It’s anyone’s guess why editor-writer Stan Lee rejected Colan’s cover and replaced it with the one we got, penciled by Kirby and (according to the Grand Comics Database) inked by Joe Sinnott — by 1968, it was a fairly rare occurrence for Kirby to draw the cover of a comic that didn’t include any interior art by him — though Nick Caputo’s surmise that Lee wanted to highlight the Star-Spangled Avenger’s appearance in what may have been a lower-selling title seems reasonable, as does the suggestion of “Bob” at the Jack Kirby Comics Weblog that he may have been uncomfortable showing DD getting the better of Cap, even momentarily. Obviously, in Kirby’s version, Captain America is the dominant figure, regardless of the fact that he’s not shown landing a blow, simply by virtue of the foregrounding and, even more importantly, the size of the figure — one that takes up so much real estate on the cover that it necessitates an adjustment to the book’s logo, with the usual “Here Comes…” tagline jettisoned, to be replaced by a modified version of the “The Man Without Fear” subtitle that would usually appear below the titular hero’s name.* It also seems unlikely that, without that dominant and dynamic rendering of the Sentinel of Liberty by the character’s co-creator, Lee would have felt emboldened enough to not even use Cap’s name on the cover — writing a blurb that, instead, simply heralds a special appearance by “You-Know-Who”.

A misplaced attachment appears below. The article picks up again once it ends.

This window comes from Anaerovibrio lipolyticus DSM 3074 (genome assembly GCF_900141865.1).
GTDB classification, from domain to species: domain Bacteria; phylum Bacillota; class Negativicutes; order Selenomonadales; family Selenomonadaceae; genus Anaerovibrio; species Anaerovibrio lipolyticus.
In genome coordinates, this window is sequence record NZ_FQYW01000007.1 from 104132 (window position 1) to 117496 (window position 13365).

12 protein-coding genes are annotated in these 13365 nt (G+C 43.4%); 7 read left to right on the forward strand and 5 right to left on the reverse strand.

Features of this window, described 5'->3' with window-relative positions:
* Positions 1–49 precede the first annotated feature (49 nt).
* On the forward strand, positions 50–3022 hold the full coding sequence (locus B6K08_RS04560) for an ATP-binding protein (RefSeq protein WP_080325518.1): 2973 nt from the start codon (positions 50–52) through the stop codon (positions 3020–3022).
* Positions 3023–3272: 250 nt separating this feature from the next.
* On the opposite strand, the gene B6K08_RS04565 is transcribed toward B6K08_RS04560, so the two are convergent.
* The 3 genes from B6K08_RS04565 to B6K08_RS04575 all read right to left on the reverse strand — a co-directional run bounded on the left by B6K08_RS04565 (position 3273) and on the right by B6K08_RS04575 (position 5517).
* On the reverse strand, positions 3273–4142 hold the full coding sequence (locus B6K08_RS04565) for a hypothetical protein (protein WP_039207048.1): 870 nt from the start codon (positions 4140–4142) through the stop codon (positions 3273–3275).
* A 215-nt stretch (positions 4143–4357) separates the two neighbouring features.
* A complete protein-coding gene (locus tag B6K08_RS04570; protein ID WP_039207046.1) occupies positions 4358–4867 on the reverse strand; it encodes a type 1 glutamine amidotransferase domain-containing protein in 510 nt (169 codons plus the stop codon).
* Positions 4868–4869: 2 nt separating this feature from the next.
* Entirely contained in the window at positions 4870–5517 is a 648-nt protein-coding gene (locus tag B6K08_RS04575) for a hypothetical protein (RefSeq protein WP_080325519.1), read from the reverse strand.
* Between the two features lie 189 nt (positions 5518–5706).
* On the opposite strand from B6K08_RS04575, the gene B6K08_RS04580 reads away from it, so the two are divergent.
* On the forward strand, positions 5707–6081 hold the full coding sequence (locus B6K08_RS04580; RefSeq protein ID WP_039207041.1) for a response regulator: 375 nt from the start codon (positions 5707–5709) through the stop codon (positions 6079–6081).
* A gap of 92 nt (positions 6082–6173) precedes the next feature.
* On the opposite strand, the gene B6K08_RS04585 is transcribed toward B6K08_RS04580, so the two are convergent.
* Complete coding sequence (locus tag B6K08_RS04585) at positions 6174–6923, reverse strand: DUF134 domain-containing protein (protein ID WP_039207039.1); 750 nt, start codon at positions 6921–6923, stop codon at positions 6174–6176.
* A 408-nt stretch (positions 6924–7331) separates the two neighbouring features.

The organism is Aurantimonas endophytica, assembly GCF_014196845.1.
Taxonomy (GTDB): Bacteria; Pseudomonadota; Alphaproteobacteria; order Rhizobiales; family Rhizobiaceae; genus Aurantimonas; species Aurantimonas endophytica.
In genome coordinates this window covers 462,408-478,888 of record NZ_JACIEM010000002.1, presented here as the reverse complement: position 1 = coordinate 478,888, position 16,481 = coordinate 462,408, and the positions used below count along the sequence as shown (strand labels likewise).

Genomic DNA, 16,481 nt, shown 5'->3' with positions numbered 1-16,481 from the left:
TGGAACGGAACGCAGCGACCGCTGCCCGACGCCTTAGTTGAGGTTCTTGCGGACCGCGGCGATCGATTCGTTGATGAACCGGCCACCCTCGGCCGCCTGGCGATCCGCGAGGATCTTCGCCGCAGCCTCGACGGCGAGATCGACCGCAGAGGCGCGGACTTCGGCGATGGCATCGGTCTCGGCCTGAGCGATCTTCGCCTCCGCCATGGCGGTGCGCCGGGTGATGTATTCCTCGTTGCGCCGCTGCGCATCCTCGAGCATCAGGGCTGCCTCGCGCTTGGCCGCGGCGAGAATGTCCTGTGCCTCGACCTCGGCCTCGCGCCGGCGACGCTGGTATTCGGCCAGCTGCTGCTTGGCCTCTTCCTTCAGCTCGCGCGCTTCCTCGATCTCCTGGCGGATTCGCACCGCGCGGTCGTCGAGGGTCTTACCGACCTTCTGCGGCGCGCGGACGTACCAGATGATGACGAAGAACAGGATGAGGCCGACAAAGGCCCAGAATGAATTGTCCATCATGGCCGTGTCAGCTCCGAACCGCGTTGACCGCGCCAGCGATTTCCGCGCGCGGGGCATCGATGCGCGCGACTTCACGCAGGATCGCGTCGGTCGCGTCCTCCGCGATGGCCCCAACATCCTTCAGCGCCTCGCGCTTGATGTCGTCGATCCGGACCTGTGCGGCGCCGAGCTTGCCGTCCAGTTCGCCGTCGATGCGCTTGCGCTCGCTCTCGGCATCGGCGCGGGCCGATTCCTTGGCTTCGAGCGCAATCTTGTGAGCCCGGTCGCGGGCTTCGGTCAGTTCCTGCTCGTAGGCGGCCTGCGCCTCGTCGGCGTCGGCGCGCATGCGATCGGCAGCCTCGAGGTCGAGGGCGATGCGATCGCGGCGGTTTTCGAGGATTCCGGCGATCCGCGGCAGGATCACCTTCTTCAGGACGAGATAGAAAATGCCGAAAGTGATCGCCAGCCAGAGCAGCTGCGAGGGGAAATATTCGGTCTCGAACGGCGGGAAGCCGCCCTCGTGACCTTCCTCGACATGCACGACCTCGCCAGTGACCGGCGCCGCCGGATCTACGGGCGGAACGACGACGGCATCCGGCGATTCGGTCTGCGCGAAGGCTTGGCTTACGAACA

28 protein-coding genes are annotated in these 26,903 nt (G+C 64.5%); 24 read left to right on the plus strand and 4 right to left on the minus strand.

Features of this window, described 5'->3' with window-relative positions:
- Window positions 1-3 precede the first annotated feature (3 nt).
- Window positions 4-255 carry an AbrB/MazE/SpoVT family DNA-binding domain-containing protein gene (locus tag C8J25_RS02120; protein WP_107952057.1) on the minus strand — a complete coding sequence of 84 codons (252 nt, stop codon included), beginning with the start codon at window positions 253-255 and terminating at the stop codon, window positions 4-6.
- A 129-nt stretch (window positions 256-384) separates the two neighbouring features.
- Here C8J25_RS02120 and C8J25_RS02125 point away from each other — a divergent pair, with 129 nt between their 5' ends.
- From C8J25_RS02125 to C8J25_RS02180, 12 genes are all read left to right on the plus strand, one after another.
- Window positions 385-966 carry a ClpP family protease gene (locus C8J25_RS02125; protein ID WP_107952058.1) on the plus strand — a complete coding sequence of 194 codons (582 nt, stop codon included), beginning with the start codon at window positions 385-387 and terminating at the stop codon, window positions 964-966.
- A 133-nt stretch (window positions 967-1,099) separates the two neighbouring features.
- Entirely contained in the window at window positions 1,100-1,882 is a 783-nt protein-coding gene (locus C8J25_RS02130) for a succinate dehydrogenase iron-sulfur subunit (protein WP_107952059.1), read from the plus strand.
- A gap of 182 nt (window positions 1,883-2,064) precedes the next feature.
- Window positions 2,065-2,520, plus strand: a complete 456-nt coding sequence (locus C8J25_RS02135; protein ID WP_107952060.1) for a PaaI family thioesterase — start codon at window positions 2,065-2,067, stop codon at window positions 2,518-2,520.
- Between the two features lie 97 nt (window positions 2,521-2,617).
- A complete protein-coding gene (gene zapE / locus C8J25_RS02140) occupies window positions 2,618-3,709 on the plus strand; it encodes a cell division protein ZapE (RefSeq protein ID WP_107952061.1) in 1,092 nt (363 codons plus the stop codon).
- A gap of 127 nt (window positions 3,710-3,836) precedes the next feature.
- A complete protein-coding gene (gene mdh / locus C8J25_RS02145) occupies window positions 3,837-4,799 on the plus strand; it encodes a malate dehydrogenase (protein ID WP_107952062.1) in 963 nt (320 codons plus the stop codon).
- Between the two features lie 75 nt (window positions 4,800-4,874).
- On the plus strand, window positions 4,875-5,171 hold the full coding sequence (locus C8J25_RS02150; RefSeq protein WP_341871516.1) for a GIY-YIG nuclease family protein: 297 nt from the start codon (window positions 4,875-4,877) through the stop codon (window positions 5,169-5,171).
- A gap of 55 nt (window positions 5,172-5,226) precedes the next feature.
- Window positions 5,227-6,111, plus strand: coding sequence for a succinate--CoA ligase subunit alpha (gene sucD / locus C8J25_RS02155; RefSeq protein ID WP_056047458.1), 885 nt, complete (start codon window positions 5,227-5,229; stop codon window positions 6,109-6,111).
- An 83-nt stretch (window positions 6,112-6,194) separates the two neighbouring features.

Regardless of why and how the cover came to be, however, it’s great that we have this illustration of Daredevil by Kirby — a relatively rare beast, since the Scarlet Swashbuckler was one of the relatively few major Marvel characters of the early Silver Age whose adventures Kirby never regularly penciled.